Monday, October 25, 2010

Texan Issues in the Garden

A while back, I posted something on Texas Root Rot killing my beautiful Chinese Elm over a year ago.  During my research, I found several suitable replacement trees for that area that were resistant to root rot. If you have had Texas Root Rot, you know that you cannot plant any trees that are susceptible to this disease again in that area.  It's just a natural fact here in Arizona that the fungus lives.  It's not everywhere, but it exists.  I've met a lot of people that have had this happen.  The tree will be beautiful one moment and in the next, the leaves will be dried and curled....they won't fall....they'll just hang on the tree.  At this point, the tree has suffocated and died.  The good news is that there are plants that will grow in these spots that have Texas Root Rot....and one of them is the Texas Ebony tree.  How appropriate!  Texas Ebony for Texas Root Rot:)  The elm was green and beautiful and it crushed me when she died. But from my research, I found that Texas Ebony, which is underused here in Tucson, was a perfect fit for that very green spot in my garden. Two cons about the's slow growing and it is thorny.  The pros are that it is so green and xeric that it's just plain ol' surprising that it can grow in the dry hot desert.....but it does.  It's from the legume family which means that it will add nitrogen back into the soil and that is a good thing for your other plants. Two plants I recommend for xeric gardeners, from Texas of course:), are the mountain laurel and texan ebony.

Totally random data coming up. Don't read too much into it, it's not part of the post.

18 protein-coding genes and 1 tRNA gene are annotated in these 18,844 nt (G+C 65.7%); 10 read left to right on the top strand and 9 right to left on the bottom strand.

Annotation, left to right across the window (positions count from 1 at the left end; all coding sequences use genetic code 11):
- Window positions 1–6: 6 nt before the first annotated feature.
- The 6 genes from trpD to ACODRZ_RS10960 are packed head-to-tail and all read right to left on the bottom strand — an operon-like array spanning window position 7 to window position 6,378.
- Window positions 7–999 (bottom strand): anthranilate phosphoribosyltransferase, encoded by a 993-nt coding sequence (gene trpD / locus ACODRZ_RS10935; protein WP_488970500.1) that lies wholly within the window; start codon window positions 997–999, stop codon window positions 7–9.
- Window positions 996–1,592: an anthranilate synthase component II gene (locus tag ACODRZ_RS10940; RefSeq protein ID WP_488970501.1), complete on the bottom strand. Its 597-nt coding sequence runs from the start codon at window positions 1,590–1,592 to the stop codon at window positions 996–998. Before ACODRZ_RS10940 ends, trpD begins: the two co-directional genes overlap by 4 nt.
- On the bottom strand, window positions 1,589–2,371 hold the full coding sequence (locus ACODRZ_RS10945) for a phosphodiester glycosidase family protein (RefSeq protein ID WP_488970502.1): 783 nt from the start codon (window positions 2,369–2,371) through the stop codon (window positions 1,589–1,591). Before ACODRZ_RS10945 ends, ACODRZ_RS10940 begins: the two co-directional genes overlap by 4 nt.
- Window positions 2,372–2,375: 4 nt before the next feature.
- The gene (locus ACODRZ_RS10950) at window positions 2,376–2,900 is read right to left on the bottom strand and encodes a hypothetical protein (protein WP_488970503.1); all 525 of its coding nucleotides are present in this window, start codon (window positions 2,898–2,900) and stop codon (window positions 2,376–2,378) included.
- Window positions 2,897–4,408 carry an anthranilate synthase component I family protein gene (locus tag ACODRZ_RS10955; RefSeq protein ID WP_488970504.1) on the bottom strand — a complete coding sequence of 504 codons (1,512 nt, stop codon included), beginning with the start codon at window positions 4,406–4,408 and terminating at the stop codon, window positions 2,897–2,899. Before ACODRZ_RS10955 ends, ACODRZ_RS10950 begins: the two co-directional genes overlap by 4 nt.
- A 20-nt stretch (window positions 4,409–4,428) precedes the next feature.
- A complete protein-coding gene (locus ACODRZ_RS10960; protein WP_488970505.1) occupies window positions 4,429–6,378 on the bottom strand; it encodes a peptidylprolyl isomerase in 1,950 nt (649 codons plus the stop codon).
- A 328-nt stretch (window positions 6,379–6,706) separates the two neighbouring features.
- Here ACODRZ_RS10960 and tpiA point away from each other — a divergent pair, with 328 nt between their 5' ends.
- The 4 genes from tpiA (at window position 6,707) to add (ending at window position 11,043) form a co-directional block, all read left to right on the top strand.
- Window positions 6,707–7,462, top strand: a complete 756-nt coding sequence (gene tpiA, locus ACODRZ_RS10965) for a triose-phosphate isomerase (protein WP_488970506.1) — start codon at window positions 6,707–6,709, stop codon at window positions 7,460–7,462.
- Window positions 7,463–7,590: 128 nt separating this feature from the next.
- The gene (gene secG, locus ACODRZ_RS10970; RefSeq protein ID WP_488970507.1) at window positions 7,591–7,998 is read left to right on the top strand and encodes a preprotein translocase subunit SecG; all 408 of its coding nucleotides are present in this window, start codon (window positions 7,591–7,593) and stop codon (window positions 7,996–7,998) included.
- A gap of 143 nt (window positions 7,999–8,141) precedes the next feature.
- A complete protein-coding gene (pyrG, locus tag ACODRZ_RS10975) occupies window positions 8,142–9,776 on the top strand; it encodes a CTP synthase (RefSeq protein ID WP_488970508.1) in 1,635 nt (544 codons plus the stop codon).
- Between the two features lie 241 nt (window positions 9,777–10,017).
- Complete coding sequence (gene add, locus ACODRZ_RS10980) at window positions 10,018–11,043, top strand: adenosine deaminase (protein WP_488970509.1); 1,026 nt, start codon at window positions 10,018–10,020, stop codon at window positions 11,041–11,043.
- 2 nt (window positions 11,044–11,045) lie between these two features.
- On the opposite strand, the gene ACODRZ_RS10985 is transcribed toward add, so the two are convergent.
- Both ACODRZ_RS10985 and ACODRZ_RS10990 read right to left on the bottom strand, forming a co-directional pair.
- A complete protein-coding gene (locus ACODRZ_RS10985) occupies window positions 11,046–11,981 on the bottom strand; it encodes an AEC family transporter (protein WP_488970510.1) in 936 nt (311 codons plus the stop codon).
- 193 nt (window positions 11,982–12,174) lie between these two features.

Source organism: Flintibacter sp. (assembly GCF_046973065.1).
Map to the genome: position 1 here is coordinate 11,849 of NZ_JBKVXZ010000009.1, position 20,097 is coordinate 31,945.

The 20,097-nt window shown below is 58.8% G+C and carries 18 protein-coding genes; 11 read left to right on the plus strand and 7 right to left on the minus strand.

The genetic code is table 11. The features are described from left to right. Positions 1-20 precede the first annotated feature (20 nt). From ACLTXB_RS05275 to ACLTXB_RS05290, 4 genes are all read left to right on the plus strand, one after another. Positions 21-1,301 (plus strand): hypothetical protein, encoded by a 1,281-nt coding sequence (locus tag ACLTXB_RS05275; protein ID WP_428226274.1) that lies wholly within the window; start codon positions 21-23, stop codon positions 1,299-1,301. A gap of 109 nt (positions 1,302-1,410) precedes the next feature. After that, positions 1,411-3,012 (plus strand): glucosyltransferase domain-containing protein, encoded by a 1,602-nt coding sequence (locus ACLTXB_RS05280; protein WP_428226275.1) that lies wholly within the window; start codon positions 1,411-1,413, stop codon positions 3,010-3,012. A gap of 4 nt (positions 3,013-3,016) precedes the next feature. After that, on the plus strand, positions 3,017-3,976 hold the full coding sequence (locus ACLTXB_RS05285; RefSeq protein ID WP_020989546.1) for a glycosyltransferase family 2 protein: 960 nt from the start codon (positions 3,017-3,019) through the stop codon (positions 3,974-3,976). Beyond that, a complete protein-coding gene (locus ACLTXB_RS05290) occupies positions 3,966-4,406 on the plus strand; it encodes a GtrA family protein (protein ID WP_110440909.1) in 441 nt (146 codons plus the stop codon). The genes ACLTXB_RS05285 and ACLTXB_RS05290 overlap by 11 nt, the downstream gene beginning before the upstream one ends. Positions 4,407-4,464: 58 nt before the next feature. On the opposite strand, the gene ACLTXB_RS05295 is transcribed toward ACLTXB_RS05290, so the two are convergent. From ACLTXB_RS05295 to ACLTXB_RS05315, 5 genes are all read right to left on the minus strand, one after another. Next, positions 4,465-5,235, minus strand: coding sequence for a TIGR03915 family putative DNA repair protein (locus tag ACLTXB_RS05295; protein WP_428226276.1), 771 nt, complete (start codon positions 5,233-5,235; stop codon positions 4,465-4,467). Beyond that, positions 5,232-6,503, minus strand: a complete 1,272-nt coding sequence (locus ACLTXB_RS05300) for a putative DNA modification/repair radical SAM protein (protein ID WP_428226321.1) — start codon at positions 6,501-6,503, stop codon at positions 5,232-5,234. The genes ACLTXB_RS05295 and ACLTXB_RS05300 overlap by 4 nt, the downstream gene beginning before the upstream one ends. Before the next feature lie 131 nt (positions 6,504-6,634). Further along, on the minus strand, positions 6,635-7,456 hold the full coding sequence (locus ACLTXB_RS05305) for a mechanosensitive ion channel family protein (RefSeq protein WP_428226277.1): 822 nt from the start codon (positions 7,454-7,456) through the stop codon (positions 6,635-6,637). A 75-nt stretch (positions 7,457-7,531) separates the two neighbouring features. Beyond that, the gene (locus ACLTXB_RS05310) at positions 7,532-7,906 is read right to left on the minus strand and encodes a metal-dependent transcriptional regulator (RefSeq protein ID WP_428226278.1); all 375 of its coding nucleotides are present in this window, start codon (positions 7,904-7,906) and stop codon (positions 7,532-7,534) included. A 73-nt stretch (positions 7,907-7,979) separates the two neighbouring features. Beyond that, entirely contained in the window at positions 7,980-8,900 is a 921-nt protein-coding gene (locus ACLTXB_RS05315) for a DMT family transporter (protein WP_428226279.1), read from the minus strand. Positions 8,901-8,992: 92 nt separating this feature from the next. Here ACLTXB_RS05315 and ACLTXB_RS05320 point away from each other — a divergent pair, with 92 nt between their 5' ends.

For more information on Texas Root Rot and suggested plants for these infected areas click on the link below for more information....
Cotton root rot, caused by the fungus Phymatotrichum omnivorum, also is known by several other names such as Phymatotrichum root rot, Texas root rot and Ozonium root rot. It is one of the most destructive plant diseases and attacks more than 2,000 species. However, either the fungus infects but does not kill monocotyledonous plants (grasses, etc.), or these plants are all highly resistant. In Texas (and Arizona), the disease is economically important in cotton, alfalfa, ornamental plants, and fruit, nut and shade trees. The fungus is prevalent in calcareous clay loam soils with a pH range of 7.0 to 8.5 and in areas with high summer temperatures. Therefore, the disease is limited to the southwestern United States.
Phymatotrichum root rot has been reported in Texas counties from the Red River to the Rio Grande and from Tom Green County to the Neches River.
Disease Symptoms
Disease symptoms are most likely to occur from June through September when soil temperatures reach 28oC (82oF). The first symptoms are slight yellowing or bronzing of leaves followed by wilting. Plants die suddenly after the first symptoms of wilting. Leaves remain firmly attached to the plant. Affected plants die suddenly, often after excellent growth. Large trees and shrubs may die more slowly.

Usually roots are invaded extensively by the fungus by the time plants have wilted. When roots are pulled from the soil, root bark is decayed and brownish, and wooly strands of the fungus frequently are apparent on the root surface. Affected plants pull from the soil with little effort.
Under moist conditions, sporemats sometimes appear on the soil surface. These mats, 2 to 16 inches in diameter, are first snow-white and cottony and later tan and powdery. On large roots and tubers, there are numerous small, cushion-like sclerotia or resting bodies about the size of a pinhead. At first they are light tan but later appear dark and warty.